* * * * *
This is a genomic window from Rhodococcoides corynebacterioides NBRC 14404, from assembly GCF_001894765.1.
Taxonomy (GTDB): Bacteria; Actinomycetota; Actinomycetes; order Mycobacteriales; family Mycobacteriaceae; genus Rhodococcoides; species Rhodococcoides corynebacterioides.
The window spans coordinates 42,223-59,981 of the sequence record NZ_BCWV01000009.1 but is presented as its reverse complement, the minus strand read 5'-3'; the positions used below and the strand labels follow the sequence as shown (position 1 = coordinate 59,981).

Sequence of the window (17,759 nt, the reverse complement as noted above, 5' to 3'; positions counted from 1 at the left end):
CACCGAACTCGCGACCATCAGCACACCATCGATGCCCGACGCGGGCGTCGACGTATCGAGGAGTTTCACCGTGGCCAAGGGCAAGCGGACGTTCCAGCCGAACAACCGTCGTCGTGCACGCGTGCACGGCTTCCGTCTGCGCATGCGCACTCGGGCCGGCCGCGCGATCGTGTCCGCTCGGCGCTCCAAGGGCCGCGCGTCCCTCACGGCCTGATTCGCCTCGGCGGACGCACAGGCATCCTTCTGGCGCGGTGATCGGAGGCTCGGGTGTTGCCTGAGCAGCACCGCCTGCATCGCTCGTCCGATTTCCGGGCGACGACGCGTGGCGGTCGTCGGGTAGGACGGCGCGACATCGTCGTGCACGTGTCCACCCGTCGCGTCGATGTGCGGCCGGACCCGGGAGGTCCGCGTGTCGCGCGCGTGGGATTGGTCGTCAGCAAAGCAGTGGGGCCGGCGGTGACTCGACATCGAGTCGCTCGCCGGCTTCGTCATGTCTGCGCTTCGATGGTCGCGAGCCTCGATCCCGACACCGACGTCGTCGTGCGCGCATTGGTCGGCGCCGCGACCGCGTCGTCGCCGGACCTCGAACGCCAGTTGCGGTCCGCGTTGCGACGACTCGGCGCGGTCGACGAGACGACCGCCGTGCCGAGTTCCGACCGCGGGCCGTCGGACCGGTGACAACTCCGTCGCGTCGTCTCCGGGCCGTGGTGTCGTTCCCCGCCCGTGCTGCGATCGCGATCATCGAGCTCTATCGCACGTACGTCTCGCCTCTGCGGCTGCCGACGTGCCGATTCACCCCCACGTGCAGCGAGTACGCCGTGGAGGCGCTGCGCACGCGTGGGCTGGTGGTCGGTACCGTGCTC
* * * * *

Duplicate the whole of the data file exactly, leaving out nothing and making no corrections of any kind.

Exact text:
This is a genomic window from Rhodococcoides corynebacterioides NBRC 14404, from assembly GCF_001894765.1.
Taxonomy (GTDB): Bacteria; Actinomycetota; Actinomycetes; order Mycobacteriales; family Mycobacteriaceae; genus Rhodococcoides; species Rhodococcoides corynebacterioides.
The window spans coordinates 42,223-59,981 of the sequence record NZ_BCWV01000009.1 but is presented as its reverse complement, the minus strand read 5'-3'; the positions used below and the strand labels follow the sequence as shown (position 1 = coordinate 59,981).

Sequence of the window (17,759 nt, the reverse complement as noted above, 5' to 3'; positions counted from 1 at the left end):
CACCGAACTCGCGACCATCAGCACACCATCGATGCCCGACGCGGGCGTCGACGTATCGAGGAGTTTCACCGTGGCCAAGGGCAAGCGGACGTTCCAGCCGAACAACCGTCGTCGTGCACGCGTGCACGGCTTCCGTCTGCGCATGCGCACTCGGGCCGGCCGCGCGATCGTGTCCGCTCGGCGCTCCAAGGGCCGCGCGTCCCTCACGGCCTGATTCGCCTCGGCGGACGCACAGGCATCCTTCTGGCGCGGTGATCGGAGGCTCGGGTGTTGCCTGAGCAGCACCGCCTGCATCGCTCGTCCGATTTCCGGGCGACGACGCGTGGCGGTCGTCGGGTAGGACGGCGCGACATCGTCGTGCACGTGTCCACCCGTCGCGTCGATGTGCGGCCGGACCCGGGAGGTCCGCGTGTCGCGCGCGTGGGATTGGTCGTCAGCAAAGCAGTGGGGCCGGCGGTGACTCGACATCGAGTCGCTCGCCGGCTTCGTCATGTCTGCGCTTCGATGGTCGCGAGCCTCGATCCCGACACCGACGTCGTCGTGCGCGCATTGGTCGGCGCCGCGACCGCGTCGTCGCCGGACCTCGAACGCCAGTTGCGGTCCGCGTTGCGACGACTCGGCGCGGTCGACGAGACGACCGCCGTGCCGAGTTCCGACCGCGGGCCGTCGGACCGGTGACAACTCCGTCGCGTCGTCTCCGGGCCGTGGTGTCGTTCCCCGCCCGTGCTGCGATCGCGATCATCGAGCTCTATCGCACGTACGTCTCGCCTCTGCGGCTGCCGACGTGCCGATTCACCCCCACGTGCAGCGAGTACGCCGTGGAGGCGCTGCGCACGCGTGGGCTGGTGGTCGGTACCGTGCTC